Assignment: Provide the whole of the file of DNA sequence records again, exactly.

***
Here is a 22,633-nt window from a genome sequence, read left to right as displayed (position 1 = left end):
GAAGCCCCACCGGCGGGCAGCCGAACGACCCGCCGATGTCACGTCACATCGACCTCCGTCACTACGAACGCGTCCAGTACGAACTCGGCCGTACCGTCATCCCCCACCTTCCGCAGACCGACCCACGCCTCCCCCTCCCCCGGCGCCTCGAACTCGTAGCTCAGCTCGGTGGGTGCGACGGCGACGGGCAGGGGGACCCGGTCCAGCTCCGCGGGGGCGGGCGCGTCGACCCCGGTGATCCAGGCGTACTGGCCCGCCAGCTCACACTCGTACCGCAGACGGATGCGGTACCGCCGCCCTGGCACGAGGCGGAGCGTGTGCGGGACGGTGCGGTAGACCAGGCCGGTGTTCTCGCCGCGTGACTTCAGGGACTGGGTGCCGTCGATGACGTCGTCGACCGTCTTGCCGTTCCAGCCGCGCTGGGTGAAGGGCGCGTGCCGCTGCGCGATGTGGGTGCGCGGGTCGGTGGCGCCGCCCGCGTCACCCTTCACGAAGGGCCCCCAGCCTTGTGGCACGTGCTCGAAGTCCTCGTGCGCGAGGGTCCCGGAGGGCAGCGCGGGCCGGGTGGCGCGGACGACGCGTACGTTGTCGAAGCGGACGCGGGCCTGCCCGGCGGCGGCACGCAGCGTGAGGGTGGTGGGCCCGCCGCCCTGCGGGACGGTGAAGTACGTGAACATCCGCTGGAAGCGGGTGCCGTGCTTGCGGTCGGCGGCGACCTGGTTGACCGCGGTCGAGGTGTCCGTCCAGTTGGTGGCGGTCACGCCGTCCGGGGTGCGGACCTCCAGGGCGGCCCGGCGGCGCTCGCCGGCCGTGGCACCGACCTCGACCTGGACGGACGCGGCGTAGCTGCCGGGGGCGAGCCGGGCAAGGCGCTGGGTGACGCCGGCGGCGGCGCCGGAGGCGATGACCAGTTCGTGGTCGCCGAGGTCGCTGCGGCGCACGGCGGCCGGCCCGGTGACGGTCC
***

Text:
Here is a 22,633-nt window from a genome sequence, read left to right as displayed (position 1 = left end):
GAAGCCCCACCGGCGGGCAGCCGAACGACCCGCCGATGTCACGTCACATCGACCTCCGTCACTACGAACGCGTCCAGTACGAACTCGGCCGTACCGTCATCCCCCACCTTCCGCAGACCGACCCACGCCTCCCCCTCCCCCGGCGCCTCGAACTCGTAGCTCAGCTCGGTGGGTGCGACGGCGACGGGCAGGGGGACCCGGTCCAGCTCCGCGGGGGCGGGCGCGTCGACCCCGGTGATCCAGGCGTACTGGCCCGCCAGCTCACACTCGTACCGCAGACGGATGCGGTACCGCCGCCCTGGCACGAGGCGGAGCGTGTGCGGGACGGTGCGGTAGACCAGGCCGGTGTTCTCGCCGCGTGACTTCAGGGACTGGGTGCCGTCGATGACGTCGTCGACCGTCTTGCCGTTCCAGCCGCGCTGGGTGAAGGGCGCGTGCCGCTGCGCGATGTGGGTGCGCGGGTCGGTGGCGCCGCCCGCGTCACCCTTCACGAAGGGCCCCCAGCCTTGTGGCACGTGCTCGAAGTCCTCGTGCGCGAGGGTCCCGGAGGGCAGCGCGGGCCGGGTGGCGCGGACGACGCGTACGTTGTCGAAGCGGACGCGGGCCTGCCCGGCGGCGGCACGCAGCGTGAGGGTGGTGGGCCCGCCGCCCTGCGGGACGGTGAAGTACGTGAACATCCGCTGGAAGCGGGTGCCGTGCTTGCGGTCGGCGGCGACCTGGTTGACCGCGGTCGAGGTGTCCGTCCAGTTGGTGGCGGTCACGCCGTCCGGGGTGCGGACCTCCAGGGCGGCCCGGCGGCGCTCGCCGGCCGTGGCACCGACCTCGACCTGGACGGACGCGGCGTAGCTGCCGGGGGCGAGCCGGGCAAGGCGCTGGGTGACGCCGGCGGCGGCGCCGGAGGCGATGACCAGTTCGTGGTCGCCGAGGTCGCTGCGGCGCACGGCGGCCGGCCCGGTGACGGTCC